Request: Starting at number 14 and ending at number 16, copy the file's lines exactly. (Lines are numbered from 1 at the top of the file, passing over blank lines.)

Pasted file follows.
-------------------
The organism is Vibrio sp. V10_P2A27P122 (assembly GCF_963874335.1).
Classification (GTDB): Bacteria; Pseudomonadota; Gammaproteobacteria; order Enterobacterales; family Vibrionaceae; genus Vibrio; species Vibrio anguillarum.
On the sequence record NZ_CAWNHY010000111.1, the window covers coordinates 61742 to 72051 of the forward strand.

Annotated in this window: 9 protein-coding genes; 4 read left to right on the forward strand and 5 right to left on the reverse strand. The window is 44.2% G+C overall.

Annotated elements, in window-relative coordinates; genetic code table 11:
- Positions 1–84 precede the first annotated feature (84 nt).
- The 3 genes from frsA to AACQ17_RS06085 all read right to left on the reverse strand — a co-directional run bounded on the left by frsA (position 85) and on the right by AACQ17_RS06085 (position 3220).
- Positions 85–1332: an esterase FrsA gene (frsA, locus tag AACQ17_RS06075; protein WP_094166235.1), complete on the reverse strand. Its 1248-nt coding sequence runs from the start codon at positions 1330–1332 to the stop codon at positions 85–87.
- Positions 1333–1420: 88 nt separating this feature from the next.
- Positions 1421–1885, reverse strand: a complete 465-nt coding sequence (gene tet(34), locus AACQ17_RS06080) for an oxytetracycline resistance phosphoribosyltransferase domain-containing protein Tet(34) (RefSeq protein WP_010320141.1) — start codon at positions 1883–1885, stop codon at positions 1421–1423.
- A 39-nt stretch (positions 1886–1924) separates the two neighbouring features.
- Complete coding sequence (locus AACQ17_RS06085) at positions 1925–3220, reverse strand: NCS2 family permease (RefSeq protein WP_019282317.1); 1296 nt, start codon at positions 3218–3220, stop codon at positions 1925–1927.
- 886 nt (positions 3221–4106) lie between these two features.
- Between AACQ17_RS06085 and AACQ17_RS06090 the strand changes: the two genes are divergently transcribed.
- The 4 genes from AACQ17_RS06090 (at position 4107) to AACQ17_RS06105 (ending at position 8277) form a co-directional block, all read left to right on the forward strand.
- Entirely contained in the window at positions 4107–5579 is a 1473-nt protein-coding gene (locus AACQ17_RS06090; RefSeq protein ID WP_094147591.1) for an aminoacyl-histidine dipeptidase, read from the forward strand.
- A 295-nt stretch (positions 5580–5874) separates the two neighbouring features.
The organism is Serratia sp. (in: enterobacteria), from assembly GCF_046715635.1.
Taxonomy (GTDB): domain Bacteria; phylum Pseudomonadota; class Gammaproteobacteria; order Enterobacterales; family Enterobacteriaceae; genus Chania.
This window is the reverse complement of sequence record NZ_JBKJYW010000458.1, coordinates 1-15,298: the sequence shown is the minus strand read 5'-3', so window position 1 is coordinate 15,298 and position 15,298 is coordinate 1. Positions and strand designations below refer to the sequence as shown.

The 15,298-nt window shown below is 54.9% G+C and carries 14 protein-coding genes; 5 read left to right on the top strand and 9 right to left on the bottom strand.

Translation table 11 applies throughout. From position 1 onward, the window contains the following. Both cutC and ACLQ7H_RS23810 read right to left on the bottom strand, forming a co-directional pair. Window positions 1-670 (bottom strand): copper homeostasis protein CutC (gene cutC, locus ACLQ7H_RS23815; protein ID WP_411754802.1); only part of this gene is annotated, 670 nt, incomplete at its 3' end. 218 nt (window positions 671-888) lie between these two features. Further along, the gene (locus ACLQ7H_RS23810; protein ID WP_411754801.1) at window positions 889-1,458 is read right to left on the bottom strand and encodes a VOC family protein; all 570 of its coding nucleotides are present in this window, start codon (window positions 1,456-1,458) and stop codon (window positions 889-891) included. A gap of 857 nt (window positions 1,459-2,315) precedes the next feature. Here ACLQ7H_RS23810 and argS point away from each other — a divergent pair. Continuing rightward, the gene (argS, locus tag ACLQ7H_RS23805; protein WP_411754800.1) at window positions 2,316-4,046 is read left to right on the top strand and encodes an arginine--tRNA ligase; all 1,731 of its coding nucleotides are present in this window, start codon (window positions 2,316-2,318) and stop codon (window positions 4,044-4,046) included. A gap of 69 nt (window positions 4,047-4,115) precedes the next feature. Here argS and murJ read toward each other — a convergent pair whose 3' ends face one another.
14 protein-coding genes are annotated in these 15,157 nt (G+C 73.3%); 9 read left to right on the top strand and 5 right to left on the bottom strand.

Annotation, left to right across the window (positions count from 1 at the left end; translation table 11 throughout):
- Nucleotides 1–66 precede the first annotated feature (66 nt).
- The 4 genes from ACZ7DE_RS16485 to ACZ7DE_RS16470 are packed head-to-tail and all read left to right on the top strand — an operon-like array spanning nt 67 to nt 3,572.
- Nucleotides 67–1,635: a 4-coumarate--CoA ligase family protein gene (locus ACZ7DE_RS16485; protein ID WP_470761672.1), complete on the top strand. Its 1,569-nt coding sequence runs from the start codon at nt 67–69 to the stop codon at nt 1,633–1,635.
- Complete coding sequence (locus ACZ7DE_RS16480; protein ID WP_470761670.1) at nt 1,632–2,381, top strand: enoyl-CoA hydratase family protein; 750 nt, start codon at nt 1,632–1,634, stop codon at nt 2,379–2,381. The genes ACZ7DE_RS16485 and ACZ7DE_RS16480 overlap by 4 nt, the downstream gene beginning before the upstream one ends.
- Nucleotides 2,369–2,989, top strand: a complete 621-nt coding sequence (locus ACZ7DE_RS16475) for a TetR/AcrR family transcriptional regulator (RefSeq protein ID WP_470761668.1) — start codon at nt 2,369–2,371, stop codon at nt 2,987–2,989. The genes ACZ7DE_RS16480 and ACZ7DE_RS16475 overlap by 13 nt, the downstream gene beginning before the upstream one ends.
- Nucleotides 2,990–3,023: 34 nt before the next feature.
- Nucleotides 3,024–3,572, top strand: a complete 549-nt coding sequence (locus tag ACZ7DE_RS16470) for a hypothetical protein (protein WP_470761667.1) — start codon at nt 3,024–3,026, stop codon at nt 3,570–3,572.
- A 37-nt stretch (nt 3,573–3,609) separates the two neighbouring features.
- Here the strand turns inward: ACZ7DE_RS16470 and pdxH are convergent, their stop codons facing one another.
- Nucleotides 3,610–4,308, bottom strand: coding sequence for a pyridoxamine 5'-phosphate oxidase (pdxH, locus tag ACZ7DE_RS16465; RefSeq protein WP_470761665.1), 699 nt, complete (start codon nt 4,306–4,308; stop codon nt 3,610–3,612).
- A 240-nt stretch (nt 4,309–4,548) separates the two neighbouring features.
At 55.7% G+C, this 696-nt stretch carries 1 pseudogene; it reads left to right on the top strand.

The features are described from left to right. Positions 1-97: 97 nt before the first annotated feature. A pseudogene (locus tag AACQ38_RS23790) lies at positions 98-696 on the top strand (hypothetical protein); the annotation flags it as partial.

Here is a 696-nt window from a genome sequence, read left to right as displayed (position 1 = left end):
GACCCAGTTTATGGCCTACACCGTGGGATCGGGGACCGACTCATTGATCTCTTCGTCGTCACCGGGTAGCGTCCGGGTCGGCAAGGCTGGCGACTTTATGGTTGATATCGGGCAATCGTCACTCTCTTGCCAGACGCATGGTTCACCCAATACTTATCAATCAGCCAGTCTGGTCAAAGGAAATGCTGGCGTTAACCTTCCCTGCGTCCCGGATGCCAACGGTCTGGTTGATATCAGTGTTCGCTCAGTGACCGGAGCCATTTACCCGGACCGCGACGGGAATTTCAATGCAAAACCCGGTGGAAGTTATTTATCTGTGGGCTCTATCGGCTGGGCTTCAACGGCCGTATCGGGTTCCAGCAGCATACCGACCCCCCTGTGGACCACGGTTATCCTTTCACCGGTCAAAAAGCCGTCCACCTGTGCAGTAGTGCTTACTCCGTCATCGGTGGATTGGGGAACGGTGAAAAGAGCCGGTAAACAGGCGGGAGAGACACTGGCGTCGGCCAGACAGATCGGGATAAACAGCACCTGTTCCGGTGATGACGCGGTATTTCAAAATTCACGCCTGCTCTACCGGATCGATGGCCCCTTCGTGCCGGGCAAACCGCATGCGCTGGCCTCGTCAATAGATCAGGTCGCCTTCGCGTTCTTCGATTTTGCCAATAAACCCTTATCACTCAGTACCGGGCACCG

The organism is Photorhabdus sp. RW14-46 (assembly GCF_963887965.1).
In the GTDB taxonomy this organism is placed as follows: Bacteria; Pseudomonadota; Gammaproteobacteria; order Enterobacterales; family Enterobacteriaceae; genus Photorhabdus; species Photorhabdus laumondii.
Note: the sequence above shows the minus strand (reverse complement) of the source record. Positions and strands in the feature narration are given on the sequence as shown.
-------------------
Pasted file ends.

- Between AACQ17_RS06085 and AACQ17_RS06090 the strand changes: the two genes are divergently transcribed.
- The 4 genes from AACQ17_RS06090 (at position 4107) to AACQ17_RS06105 (ending at position 8277) form a co-directional block, all read left to right on the forward strand.
- Entirely contained in the window at positions 4107–5579 is a 1473-nt protein-coding gene (locus AACQ17_RS06090; RefSeq protein ID WP_094147591.1) for an aminoacyl-histidine dipeptidase, read from the forward strand.